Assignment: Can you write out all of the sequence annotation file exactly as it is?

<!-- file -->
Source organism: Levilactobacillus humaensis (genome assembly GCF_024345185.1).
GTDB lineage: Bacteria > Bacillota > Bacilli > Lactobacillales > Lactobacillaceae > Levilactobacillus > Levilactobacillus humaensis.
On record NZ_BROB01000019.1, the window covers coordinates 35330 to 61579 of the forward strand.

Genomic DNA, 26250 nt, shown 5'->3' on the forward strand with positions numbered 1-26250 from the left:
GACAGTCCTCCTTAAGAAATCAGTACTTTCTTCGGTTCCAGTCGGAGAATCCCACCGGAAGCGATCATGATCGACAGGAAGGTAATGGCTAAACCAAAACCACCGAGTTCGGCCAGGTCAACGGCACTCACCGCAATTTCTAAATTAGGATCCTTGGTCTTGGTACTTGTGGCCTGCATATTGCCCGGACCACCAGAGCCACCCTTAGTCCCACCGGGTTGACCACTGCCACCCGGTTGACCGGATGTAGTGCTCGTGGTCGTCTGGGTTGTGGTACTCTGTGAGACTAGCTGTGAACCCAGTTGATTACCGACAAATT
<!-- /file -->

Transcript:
Source organism: Levilactobacillus humaensis (genome assembly GCF_024345185.1).
GTDB lineage: Bacteria > Bacillota > Bacilli > Lactobacillales > Lactobacillaceae > Levilactobacillus > Levilactobacillus humaensis.
On record NZ_BROB01000019.1, the window covers coordinates 35330 to 61579 of the forward strand.

Genomic DNA, 26250 nt, shown 5'->3' on the forward strand with positions numbered 1-26250 from the left:
GACAGTCCTCCTTAAGAAATCAGTACTTTCTTCGGTTCCAGTCGGAGAATCCCACCGGAAGCGATCATGATCGACAGGAAGGTAATGGCTAAACCAAAACCACCGAGTTCGGCCAGGTCAACGGCACTCACCGCAATTTCTAAATTAGGATCCTTGGTCTTGGTACTTGTGGCCTGCATATTGCCCGGACCACCAGAGCCACCCTTAGTCCCACCGGGTTGACCACTGCCACCCGGTTGACCGGATGTAGTGCTCGTGGTCGTCTGGGTTGTGGTACTCTGTGAGACTAGCTGTGAACCCAGTTGATTACCGACAAATT